The next student was studying Maths 1B and was doing a deceptively simple MapleTA problem which he was stuck on. It listed an open interval — I think his was (-4,5) — and asked him to give a quadratic function with no maximum on this interval, a quadratic function with neither a maximum nor minimum on this interval, and a cubic function with both a maximum and a minimum on this interval. He had answers entered for the first two questions, which MapleTA had marked correct, but he wanted to know why. He revealed a little later he had gotten these answers off a friend and that now he wanted to know how to get them himself. I’m always glad when students do this, because it’s the first step to them really understanding themselves. With the first question, we discussed what it meant to be a maximum, and how that definition played out on an open interval. Once we had done this, I decided that I should take my own advice and make the question more playful, more exploratory. So I asked him what he would need to put in in order to make the answer wrong. He was really intrigued and started thinking through what the function would have to look like in order to have a maximum. After a while, he hit upon the idea that the leading coefficient could be negative, and this is all it would take. This was followed by several attempts to test his theory by putting in bigger and bigger constant terms in order to see if they really didn’t make a difference. They didn’t, and he was most impressed with himself.

In the second part, we talked about moving the function around until the minimum wasn’t part of the domain. I went to get a plastic sleeve and drew a parabola on it in whiteboard marker, then asked him where he could move it to get what he wanted. At first he rotated it. I congratulated him for thinking creatively but did point out that it’s not the graph of a function like it was before. After that he only moved it up and down. Finally I gently moved it a tiny bit to the left, and he caught the idea that he could move it sideways, which he did until the turning point was outside the domain. The issue then came with how to change the function to do this, and we discussed why his friend’s solution was able to achieve it. Again he went playful and started putting in really big numbers and numbers really close to the boundaries to confirm that yes really he could move it anywhere outside that domain.

Now we moved on to the third part and we discussed how cubics look and tried to figure out how to make the two turning points higher or lower than the end points. He wanted to use derivatives, so I let him do that, and it was quite a long journey, though he learned a lot about derivatives and specifying function formulas along the way.

At the end, he asked if he had done all of this the correct way. I replied that it was definitely a correct way. He took this to mean there was a better way, and I said there was possibly a faster way. This meant a further long discussion about specifying zeros of functions and talking about whether we needed them to be zeros or if the function could be higher up or lower down. When we had finished this he asked me to explain the steps of this method again so he could write them down. I said that he didn’t need to remember the method because he’s never going to see this question again. The point is not to remember methods of solving all questions, but to learn something, and look how much stuff you learned today!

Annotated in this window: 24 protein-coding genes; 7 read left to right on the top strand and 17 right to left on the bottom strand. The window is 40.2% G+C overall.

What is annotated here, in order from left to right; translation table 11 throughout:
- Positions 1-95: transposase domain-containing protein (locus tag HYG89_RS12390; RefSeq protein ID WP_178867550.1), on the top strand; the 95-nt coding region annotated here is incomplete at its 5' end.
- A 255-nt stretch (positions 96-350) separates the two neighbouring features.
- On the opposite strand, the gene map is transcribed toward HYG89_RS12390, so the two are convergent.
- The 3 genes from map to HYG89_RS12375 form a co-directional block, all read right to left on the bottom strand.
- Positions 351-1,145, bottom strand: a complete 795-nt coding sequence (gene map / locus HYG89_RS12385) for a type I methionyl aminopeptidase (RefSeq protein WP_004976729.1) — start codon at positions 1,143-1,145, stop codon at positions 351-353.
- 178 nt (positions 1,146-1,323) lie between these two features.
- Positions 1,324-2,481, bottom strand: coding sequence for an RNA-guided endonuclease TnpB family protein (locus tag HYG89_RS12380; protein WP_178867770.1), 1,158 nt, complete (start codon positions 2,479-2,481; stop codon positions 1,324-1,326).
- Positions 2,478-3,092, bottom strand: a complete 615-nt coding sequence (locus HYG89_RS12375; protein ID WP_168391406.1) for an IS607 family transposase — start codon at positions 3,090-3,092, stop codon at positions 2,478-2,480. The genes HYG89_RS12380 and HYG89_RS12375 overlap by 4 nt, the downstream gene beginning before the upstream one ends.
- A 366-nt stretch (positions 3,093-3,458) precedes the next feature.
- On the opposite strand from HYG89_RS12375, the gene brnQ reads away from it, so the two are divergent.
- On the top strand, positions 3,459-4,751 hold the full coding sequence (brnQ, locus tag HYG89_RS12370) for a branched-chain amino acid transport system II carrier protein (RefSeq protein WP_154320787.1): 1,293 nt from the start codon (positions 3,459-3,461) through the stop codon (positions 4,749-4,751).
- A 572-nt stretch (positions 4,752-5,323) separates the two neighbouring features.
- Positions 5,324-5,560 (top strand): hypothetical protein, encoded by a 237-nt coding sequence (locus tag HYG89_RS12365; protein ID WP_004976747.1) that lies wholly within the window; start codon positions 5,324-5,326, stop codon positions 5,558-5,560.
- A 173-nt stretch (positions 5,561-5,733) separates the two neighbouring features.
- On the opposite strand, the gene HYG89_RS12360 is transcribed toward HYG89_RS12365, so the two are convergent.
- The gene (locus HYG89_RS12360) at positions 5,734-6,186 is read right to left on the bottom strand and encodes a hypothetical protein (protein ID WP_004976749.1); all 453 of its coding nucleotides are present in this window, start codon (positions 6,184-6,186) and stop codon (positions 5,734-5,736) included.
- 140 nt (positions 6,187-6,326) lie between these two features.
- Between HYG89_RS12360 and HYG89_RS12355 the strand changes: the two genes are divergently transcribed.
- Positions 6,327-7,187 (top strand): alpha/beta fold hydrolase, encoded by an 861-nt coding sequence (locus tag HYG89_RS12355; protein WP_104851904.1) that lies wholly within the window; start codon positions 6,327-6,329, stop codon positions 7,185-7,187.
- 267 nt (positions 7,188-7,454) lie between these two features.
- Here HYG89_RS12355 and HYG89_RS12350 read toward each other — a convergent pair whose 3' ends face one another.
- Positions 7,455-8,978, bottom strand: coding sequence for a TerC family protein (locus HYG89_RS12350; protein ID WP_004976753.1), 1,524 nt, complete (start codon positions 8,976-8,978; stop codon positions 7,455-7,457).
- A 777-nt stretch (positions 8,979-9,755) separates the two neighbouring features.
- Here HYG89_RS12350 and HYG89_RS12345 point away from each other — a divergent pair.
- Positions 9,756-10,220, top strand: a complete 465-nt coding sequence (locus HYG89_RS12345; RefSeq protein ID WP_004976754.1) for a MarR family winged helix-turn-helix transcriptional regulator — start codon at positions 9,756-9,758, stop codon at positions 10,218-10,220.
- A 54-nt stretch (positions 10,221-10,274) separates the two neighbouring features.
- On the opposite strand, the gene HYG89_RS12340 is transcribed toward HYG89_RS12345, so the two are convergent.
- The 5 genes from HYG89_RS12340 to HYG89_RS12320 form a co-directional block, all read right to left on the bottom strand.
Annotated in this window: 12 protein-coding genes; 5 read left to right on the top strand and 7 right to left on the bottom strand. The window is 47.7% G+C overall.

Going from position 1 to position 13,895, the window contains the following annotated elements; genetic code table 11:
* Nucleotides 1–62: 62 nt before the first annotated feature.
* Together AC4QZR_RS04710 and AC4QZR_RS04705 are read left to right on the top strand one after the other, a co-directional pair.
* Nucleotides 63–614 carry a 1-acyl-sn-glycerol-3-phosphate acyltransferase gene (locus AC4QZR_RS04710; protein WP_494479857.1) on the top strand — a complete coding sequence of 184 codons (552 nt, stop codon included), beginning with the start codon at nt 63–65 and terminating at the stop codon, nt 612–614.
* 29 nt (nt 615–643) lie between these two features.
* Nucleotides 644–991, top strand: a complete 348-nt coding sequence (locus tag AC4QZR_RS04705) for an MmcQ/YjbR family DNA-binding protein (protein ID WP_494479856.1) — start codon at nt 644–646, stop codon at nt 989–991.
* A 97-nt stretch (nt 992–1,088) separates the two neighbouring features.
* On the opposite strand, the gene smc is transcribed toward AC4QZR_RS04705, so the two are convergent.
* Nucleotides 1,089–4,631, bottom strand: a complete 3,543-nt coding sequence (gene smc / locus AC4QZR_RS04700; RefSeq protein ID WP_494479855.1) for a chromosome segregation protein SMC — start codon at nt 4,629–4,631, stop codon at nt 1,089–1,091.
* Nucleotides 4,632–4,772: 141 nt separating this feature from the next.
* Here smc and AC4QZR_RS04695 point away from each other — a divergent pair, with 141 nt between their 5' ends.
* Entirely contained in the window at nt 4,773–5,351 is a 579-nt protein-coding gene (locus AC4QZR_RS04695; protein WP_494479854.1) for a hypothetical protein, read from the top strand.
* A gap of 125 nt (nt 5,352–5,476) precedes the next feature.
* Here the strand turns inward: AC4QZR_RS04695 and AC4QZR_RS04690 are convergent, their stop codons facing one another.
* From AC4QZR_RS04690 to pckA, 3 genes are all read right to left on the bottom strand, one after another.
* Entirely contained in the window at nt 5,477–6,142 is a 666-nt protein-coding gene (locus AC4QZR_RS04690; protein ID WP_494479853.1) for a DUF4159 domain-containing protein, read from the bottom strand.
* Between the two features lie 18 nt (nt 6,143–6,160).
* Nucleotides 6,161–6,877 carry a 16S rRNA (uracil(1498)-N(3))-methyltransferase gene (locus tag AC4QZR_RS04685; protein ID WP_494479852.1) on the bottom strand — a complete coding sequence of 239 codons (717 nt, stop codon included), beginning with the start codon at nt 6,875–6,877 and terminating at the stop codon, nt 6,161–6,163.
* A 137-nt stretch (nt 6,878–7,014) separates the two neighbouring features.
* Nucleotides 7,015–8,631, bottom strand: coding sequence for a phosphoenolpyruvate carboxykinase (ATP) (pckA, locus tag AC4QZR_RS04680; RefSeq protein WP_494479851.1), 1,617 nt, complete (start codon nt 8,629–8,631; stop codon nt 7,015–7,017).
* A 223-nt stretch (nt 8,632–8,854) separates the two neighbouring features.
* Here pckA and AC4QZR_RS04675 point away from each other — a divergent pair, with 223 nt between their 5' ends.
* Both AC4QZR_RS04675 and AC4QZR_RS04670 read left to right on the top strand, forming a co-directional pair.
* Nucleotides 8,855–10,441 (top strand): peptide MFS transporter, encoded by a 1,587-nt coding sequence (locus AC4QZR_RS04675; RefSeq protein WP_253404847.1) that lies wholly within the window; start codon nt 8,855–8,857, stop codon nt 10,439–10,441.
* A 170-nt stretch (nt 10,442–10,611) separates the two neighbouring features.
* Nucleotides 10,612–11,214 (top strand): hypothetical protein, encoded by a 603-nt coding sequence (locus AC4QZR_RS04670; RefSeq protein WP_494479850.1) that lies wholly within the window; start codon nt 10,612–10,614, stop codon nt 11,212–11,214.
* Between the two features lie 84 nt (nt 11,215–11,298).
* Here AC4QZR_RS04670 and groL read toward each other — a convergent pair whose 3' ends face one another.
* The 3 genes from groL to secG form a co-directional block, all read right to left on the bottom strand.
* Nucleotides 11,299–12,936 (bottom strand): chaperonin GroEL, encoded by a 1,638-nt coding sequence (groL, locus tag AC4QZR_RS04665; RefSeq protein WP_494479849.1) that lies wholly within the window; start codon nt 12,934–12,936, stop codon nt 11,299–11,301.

Even though it was very close to my home time, I decided to talk to one more student. This one was doing a course specifically designed for the “advanced” maths degree students. He had been set a problem in Bayesian statistical theory. This is not familiar to me, so he spent a lot of time explaining what was going on to me. There were a whole lot of things in his working that I thought could be solved by simply referring to facts he had learned in previous courses, and I asked if he had done those courses. He revealed that they were in fact prerequisites for being allowed to do this course, at which point I said it was okay to use results from prerequisite courses. The biggest problem at the end was that he had assumed he had to integrate the normal distribution density function by hand, because the lecturer had gone to the trouble of giving its formula in the assignment. I assured him that it was in fact impossible to find areas under that distribution by hand, and he was allowed to use a table or technology. Sometimes you just have to tell a student what’s impossible so they can do it another way.

So that was my day. I had three hours in the MLC and talked through so many ideas about learning and studying and maths. I had to make so many decisions about my words and actions and teaching tools. And I was left with a lot to think about. I hope you’ve found it interesting too.